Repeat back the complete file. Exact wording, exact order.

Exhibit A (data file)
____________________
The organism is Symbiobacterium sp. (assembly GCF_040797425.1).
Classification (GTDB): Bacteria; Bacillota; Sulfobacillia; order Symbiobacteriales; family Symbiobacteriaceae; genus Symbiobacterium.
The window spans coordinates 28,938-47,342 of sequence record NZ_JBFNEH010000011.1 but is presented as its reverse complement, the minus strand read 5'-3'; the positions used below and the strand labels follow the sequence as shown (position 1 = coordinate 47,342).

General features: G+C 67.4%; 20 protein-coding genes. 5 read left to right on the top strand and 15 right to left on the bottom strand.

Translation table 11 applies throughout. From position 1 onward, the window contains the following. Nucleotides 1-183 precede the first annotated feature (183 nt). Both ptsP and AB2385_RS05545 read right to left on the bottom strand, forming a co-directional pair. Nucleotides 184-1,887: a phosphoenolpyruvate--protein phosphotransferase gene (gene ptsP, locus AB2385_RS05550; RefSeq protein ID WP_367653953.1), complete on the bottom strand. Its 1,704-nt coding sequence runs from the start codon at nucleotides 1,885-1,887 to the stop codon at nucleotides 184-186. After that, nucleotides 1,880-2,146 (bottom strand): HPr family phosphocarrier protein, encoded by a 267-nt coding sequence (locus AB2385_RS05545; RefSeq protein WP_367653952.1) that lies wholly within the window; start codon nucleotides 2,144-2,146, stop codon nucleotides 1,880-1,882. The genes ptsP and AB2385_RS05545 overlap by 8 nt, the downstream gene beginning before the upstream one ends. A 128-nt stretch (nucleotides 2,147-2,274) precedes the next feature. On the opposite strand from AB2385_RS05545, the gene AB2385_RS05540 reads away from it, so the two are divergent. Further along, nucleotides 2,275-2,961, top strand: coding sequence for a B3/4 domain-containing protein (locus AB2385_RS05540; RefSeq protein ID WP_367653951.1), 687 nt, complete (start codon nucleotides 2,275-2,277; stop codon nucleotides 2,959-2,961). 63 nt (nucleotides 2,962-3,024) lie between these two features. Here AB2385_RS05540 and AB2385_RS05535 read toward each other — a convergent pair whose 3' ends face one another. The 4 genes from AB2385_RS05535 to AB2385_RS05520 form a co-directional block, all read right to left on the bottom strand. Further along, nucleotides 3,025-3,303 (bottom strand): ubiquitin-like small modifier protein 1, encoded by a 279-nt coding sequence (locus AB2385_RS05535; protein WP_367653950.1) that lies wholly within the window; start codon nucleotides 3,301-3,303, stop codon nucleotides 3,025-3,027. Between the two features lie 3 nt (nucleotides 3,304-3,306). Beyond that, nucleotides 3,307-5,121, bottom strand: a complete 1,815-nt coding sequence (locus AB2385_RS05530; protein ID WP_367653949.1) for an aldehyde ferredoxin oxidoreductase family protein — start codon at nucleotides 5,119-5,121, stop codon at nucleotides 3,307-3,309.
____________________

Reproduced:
The organism is Symbiobacterium sp. (assembly GCF_040797425.1).
Classification (GTDB): Bacteria; Bacillota; Sulfobacillia; order Symbiobacteriales; family Symbiobacteriaceae; genus Symbiobacterium.
The window spans coordinates 28,938-47,342 of sequence record NZ_JBFNEH010000011.1 but is presented as its reverse complement, the minus strand read 5'-3'; the positions used below and the strand labels follow the sequence as shown (position 1 = coordinate 47,342).

General features: G+C 67.4%; 20 protein-coding genes. 5 read left to right on the top strand and 15 right to left on the bottom strand.

Translation table 11 applies throughout. From position 1 onward, the window contains the following. Nucleotides 1-183 precede the first annotated feature (183 nt). Both ptsP and AB2385_RS05545 read right to left on the bottom strand, forming a co-directional pair. Nucleotides 184-1,887: a phosphoenolpyruvate--protein phosphotransferase gene (gene ptsP, locus AB2385_RS05550; RefSeq protein ID WP_367653953.1), complete on the bottom strand. Its 1,704-nt coding sequence runs from the start codon at nucleotides 1,885-1,887 to the stop codon at nucleotides 184-186. After that, nucleotides 1,880-2,146 (bottom strand): HPr family phosphocarrier protein, encoded by a 267-nt coding sequence (locus AB2385_RS05545; RefSeq protein WP_367653952.1) that lies wholly within the window; start codon nucleotides 2,144-2,146, stop codon nucleotides 1,880-1,882. The genes ptsP and AB2385_RS05545 overlap by 8 nt, the downstream gene beginning before the upstream one ends. A 128-nt stretch (nucleotides 2,147-2,274) precedes the next feature. On the opposite strand from AB2385_RS05545, the gene AB2385_RS05540 reads away from it, so the two are divergent. Further along, nucleotides 2,275-2,961, top strand: coding sequence for a B3/4 domain-containing protein (locus AB2385_RS05540; RefSeq protein ID WP_367653951.1), 687 nt, complete (start codon nucleotides 2,275-2,277; stop codon nucleotides 2,959-2,961). 63 nt (nucleotides 2,962-3,024) lie between these two features. Here AB2385_RS05540 and AB2385_RS05535 read toward each other — a convergent pair whose 3' ends face one another. The 4 genes from AB2385_RS05535 to AB2385_RS05520 form a co-directional block, all read right to left on the bottom strand. Further along, nucleotides 3,025-3,303 (bottom strand): ubiquitin-like small modifier protein 1, encoded by a 279-nt coding sequence (locus AB2385_RS05535; protein WP_367653950.1) that lies wholly within the window; start codon nucleotides 3,301-3,303, stop codon nucleotides 3,025-3,027. Between the two features lie 3 nt (nucleotides 3,304-3,306). Beyond that, nucleotides 3,307-5,121, bottom strand: a complete 1,815-nt coding sequence (locus AB2385_RS05530; protein ID WP_367653949.1) for an aldehyde ferredoxin oxidoreductase family protein — start codon at nucleotides 5,119-5,121, stop codon at nucleotides 3,307-3,309.